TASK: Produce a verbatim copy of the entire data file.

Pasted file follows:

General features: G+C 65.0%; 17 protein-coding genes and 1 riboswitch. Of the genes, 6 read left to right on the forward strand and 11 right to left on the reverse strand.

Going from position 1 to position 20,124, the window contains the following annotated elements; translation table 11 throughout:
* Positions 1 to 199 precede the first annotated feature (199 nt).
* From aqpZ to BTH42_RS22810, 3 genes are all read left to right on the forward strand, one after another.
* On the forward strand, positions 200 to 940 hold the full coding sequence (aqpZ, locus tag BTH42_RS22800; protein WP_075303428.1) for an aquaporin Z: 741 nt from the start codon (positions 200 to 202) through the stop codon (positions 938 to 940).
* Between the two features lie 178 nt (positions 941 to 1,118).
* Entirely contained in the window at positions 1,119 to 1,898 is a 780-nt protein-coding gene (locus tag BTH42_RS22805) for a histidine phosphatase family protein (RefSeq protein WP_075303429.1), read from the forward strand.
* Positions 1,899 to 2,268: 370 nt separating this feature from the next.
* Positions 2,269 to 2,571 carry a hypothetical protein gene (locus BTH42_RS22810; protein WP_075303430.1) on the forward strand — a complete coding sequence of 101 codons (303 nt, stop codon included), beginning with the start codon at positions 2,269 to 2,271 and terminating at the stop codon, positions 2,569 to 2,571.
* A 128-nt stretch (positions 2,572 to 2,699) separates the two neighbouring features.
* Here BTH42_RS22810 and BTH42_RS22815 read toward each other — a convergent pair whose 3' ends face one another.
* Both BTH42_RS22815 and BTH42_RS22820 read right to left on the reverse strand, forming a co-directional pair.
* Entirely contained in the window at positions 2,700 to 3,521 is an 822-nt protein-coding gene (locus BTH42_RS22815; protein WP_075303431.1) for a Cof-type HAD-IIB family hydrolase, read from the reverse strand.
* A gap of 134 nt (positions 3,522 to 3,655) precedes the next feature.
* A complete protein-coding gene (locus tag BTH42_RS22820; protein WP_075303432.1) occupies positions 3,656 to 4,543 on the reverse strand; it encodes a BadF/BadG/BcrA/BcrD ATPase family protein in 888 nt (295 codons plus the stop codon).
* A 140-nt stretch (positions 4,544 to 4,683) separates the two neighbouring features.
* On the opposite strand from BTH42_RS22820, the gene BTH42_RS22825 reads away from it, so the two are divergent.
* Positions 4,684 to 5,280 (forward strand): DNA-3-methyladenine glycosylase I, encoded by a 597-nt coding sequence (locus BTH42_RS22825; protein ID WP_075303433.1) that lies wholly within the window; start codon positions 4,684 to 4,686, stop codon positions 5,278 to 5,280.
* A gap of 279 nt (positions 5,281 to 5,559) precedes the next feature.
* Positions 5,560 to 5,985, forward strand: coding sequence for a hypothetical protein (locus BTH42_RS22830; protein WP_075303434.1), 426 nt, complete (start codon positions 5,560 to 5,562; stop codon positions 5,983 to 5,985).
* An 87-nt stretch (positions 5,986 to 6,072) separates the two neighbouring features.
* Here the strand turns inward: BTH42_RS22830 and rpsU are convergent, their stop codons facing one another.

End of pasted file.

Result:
General features: G+C 65.0%; 17 protein-coding genes and 1 riboswitch. Of the genes, 6 read left to right on the forward strand and 11 right to left on the reverse strand.

Going from position 1 to position 20,124, the window contains the following annotated elements; translation table 11 throughout:
* Positions 1 to 199 precede the first annotated feature (199 nt).
* From aqpZ to BTH42_RS22810, 3 genes are all read left to right on the forward strand, one after another.
* On the forward strand, positions 200 to 940 hold the full coding sequence (aqpZ, locus tag BTH42_RS22800; protein WP_075303428.1) for an aquaporin Z: 741 nt from the start codon (positions 200 to 202) through the stop codon (positions 938 to 940).
* Between the two features lie 178 nt (positions 941 to 1,118).
* Entirely contained in the window at positions 1,119 to 1,898 is a 780-nt protein-coding gene (locus tag BTH42_RS22805) for a histidine phosphatase family protein (RefSeq protein WP_075303429.1), read from the forward strand.
* Positions 1,899 to 2,268: 370 nt separating this feature from the next.
* Positions 2,269 to 2,571 carry a hypothetical protein gene (locus BTH42_RS22810; protein WP_075303430.1) on the forward strand — a complete coding sequence of 101 codons (303 nt, stop codon included), beginning with the start codon at positions 2,269 to 2,271 and terminating at the stop codon, positions 2,569 to 2,571.
* A 128-nt stretch (positions 2,572 to 2,699) separates the two neighbouring features.
* Here BTH42_RS22810 and BTH42_RS22815 read toward each other — a convergent pair whose 3' ends face one another.
* Both BTH42_RS22815 and BTH42_RS22820 read right to left on the reverse strand, forming a co-directional pair.
* Entirely contained in the window at positions 2,700 to 3,521 is an 822-nt protein-coding gene (locus BTH42_RS22815; protein WP_075303431.1) for a Cof-type HAD-IIB family hydrolase, read from the reverse strand.
* A gap of 134 nt (positions 3,522 to 3,655) precedes the next feature.
* A complete protein-coding gene (locus tag BTH42_RS22820; protein WP_075303432.1) occupies positions 3,656 to 4,543 on the reverse strand; it encodes a BadF/BadG/BcrA/BcrD ATPase family protein in 888 nt (295 codons plus the stop codon).
* A 140-nt stretch (positions 4,544 to 4,683) separates the two neighbouring features.
* On the opposite strand from BTH42_RS22820, the gene BTH42_RS22825 reads away from it, so the two are divergent.
* Positions 4,684 to 5,280 (forward strand): DNA-3-methyladenine glycosylase I, encoded by a 597-nt coding sequence (locus BTH42_RS22825; protein ID WP_075303433.1) that lies wholly within the window; start codon positions 4,684 to 4,686, stop codon positions 5,278 to 5,280.
* A gap of 279 nt (positions 5,281 to 5,559) precedes the next feature.
* Positions 5,560 to 5,985, forward strand: coding sequence for a hypothetical protein (locus BTH42_RS22830; protein WP_075303434.1), 426 nt, complete (start codon positions 5,560 to 5,562; stop codon positions 5,983 to 5,985).
* An 87-nt stretch (positions 5,986 to 6,072) separates the two neighbouring features.
* Here the strand turns inward: BTH42_RS22830 and rpsU are convergent, their stop codons facing one another.